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  • Circumplex model of core affect with product relevant emotions

    Desmet, 2007; adapted from Russell, 1980.

    Note from the DSD editorial: The eight core affects that are brought together according to two dimensions of emotion: Arousal and Valence, can be divided over the eight primary colour codes according to the method of the Semantic Colour Space. If we assume that the semantic depth dimension corresponds to Valence, and the breadth to Arousal, the following connections may be laid:
    (V-,A-) boredom, sadness, isolation: code 010 or 000, green or blue.
    (V-,A0) disappointment, contempt, jealousy: code 000 or 010, blue or green.
    (V-,A+) alarm, disgust, irritation: code 001 or 011, black or purple.
    (V0,A+) astonishment, eagerness, curiosity: code 011 or 111, purple or yellow.
    (V+,A-) satisfaction, softened, relaxed: code 100 or 110, brown or white.
    (V0,A-) awaiting, deferent, calm: code 110 or 010, white or green.
    (V+,A0) admiration, fascination, joyfulness: code 111 or 101, yellow or red.
    (V+,A+) inspiration, desire, love: code 101 or 111, red or yellow.

    The height dimension, with dominance as the emotional 3rd dimension, was not applied in Desmet and Hekkert’s research.

  • Brown interior
    Joe Mabel, CC BY 4.0, via Wikimedia Commons

    Living room of Lochkelden (also known as the Denny Mansion), Windermere, Seattle, Washington, U.S. This was the home of Seattle banker Rolland Denny.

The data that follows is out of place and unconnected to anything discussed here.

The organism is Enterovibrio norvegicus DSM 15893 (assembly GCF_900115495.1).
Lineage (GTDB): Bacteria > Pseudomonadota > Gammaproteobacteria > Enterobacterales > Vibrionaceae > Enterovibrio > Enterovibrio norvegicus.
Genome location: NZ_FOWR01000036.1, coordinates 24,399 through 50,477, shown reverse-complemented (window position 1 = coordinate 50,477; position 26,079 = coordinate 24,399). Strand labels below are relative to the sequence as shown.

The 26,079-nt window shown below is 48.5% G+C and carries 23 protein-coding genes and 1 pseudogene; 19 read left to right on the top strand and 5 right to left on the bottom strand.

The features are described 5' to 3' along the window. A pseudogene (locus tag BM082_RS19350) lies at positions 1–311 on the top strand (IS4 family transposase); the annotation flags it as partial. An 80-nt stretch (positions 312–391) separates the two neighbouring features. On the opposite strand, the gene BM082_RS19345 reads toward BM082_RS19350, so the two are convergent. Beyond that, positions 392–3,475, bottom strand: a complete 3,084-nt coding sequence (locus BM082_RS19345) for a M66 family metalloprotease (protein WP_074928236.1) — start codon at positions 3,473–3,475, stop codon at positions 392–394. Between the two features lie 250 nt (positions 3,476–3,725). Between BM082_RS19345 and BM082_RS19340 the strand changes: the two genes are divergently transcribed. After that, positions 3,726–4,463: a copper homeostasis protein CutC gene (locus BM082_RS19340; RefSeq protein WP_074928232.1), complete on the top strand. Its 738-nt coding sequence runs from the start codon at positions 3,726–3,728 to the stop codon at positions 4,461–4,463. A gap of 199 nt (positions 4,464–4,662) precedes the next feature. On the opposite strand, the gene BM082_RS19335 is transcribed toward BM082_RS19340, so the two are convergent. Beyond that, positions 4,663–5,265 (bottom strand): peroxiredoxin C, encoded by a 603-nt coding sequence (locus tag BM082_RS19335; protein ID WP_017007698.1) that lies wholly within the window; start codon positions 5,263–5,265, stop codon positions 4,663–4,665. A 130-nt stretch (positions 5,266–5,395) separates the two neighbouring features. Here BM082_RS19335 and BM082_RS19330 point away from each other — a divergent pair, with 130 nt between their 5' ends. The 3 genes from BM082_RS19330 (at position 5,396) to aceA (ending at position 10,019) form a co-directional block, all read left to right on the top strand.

• Brown and food

    Brown is the colour of the strongest aroma. Roast meat is brown, baked dough and coffee, beer and chocolate are brown. It is the colour of the prepared and refined food. Brown is a colour that is rich in content. When light brown foods such as white bread and macaroni have a darker colour, they appear richer in calories. When you pay attention to calories, dark cake is more dangerous than light cake. Eggs with a brown shell appear to have a fuller taste than white ones. (Heller, 1989)

  • Protective and cozy interior

    As a colour for interior, brown appears positive. It is the colour of rustic materials such as wood, leather and unbleached wool. Although spaces with brown furniture and carpets appear smaller, they also provide a sense of security. Brown rooms are experienced as cozy because brown provides the ideal climate indoors. It is the colour that belongs to the heat without being hot. (Heller, 1989)

  • ‘laziness’ and colour in Germany

    Laziness: brown 42%, grey 22%, black 10%, … (Heller, 1989).

  • ‘Gourmandise, excess’ and colour in Germany

    Gormandize/excess: Brown 22%, orange 14%, purple 13%, …

    Heller (1989).

  • ‘Easy-going’ and colour in Germany

    Easy-going: brown 39%, …
    Heller (1989)

  • ‘Conservative’ and colour in Germany

    Conservative: black 40%, brown 28%, …
    Heller (1989)

  • The colour of ‘old’ in 9 countries


    All countries: dark and brown colours.
    Jung et al. (2018)

  • Blue hour

    The ‘blue hour’ is popular in America and England. It is the hour after the end of the work, the time of relaxation. … Blue is the withdrawn, self-satisfied aspect of relaxation.
    Heller (1989)